“Farming and restoring an Irish Atlantic Rainforest”
These Q&A sessions are a great opportunity to learn from our amazing Ambassadors who work with nature every day on their farms, and also to share your own ideas and experience of ‘Farming for Nature’.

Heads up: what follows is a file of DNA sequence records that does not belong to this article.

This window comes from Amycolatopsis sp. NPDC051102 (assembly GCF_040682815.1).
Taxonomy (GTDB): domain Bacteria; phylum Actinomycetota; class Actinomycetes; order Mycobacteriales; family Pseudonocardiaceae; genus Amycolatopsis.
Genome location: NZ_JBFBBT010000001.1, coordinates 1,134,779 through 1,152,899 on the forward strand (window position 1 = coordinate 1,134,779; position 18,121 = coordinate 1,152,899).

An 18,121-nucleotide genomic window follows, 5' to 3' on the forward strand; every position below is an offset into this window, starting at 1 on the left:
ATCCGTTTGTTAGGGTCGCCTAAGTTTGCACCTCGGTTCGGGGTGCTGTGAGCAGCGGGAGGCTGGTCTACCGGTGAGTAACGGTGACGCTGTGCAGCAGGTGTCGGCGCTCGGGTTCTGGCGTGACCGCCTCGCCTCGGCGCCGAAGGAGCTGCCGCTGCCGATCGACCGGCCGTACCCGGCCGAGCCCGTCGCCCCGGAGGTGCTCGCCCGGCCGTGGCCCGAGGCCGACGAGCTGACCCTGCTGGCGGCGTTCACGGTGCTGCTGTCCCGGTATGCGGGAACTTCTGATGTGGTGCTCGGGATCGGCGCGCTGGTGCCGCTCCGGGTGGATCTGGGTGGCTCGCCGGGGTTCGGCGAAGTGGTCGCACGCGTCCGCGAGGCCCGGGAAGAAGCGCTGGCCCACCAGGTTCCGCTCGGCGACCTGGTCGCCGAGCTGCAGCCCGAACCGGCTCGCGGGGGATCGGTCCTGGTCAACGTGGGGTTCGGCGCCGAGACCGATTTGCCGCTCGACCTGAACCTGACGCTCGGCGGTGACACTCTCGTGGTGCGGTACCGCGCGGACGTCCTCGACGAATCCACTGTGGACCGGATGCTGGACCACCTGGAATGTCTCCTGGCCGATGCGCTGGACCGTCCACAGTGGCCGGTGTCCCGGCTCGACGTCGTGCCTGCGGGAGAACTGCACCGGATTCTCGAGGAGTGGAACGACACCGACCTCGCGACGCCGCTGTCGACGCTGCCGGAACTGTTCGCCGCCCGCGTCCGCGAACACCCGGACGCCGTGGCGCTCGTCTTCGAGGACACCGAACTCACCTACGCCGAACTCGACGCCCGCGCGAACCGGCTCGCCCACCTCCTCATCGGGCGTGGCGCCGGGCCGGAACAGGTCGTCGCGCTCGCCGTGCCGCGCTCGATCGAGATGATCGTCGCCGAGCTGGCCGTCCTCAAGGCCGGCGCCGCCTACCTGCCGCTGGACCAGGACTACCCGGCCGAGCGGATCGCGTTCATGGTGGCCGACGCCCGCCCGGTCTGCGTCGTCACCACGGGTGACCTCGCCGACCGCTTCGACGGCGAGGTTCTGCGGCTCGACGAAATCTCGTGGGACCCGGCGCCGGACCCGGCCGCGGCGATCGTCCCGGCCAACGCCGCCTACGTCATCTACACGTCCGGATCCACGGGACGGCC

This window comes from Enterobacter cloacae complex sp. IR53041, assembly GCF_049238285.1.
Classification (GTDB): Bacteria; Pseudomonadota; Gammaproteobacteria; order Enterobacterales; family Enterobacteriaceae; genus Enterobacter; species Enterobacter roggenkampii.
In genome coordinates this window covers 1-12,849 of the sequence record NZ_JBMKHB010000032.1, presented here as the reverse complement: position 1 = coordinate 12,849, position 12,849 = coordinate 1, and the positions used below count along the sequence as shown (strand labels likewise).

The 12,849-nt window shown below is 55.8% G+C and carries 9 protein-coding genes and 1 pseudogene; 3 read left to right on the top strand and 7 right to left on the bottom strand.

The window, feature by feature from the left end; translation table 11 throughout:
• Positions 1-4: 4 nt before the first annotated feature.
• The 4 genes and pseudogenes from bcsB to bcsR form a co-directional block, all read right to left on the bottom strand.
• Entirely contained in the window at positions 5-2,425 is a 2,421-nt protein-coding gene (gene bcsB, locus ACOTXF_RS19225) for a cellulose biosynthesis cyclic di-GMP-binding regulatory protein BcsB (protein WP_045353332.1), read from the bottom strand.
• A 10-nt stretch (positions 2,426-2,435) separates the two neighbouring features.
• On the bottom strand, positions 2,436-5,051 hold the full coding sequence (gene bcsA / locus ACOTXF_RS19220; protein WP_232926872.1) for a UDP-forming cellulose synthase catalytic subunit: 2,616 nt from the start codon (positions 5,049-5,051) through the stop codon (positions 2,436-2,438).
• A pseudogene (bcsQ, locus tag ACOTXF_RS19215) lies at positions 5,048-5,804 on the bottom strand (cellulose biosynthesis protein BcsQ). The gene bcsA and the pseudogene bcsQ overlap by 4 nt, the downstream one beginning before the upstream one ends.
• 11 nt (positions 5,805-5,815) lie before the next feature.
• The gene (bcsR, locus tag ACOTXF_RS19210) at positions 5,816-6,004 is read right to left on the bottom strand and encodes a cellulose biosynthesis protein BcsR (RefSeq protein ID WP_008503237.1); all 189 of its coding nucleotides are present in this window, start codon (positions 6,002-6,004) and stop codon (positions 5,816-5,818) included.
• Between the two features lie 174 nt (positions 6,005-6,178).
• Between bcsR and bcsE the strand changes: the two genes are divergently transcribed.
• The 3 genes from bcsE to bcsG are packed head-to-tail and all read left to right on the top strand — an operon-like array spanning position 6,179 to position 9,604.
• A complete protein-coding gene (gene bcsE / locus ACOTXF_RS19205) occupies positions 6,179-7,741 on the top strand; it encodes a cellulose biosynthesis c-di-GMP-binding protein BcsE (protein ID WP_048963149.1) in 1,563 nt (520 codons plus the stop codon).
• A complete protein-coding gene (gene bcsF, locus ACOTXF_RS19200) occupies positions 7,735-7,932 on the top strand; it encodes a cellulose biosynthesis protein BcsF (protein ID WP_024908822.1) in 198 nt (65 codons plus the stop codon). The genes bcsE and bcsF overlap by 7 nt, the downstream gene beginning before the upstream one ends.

First up is Eoghan Daltun. Eoghan Daltun runs a high nature value (HNV) farm and rewilding project on the Beara peninsula of Co. Cork. “The farm is all about productivity of biodiversity and nature. That is the primary aim.” The main block of private land is 21.5 acres, the majority of which is highly species-rich native Atlantic temperate rainforest. “The native woodland is incredibly species rich, this part of Ireland is recognized by biologists as a ‘biodiversity hotspot’ in terms of bryophytes (mosses and liverworts)”. The woodland consists of old sessile oaks and range of other wild native tree species. The understory is equally as species-rich and diverse, consisting of a vast array of wildflowers, ferns, mosses, lichen and fungi. The farm is home to an array of wildlife, including some rare species like the Lesser Horseshoe Bat, the Marsh Fritillary Butterfly and the Kerry Slug. The next block of land is a mix of native woodland and species-rich grassland. The final block of land is commonage. Previously a sheep farmer, Eoghan has recently replaced his flock of sheep with a small herd of Dexter cattle. He believes the cattle, as they are non-selective grazers, are better suited to his HNV farming practice and to the regeneration of the land. The plan is to graze the cattle on the commonage during the summer months and then bring them back to the lower lands during the winter – emulating the very old practice of ‘booleying’ which involved moving animals to the uplands during the summer season.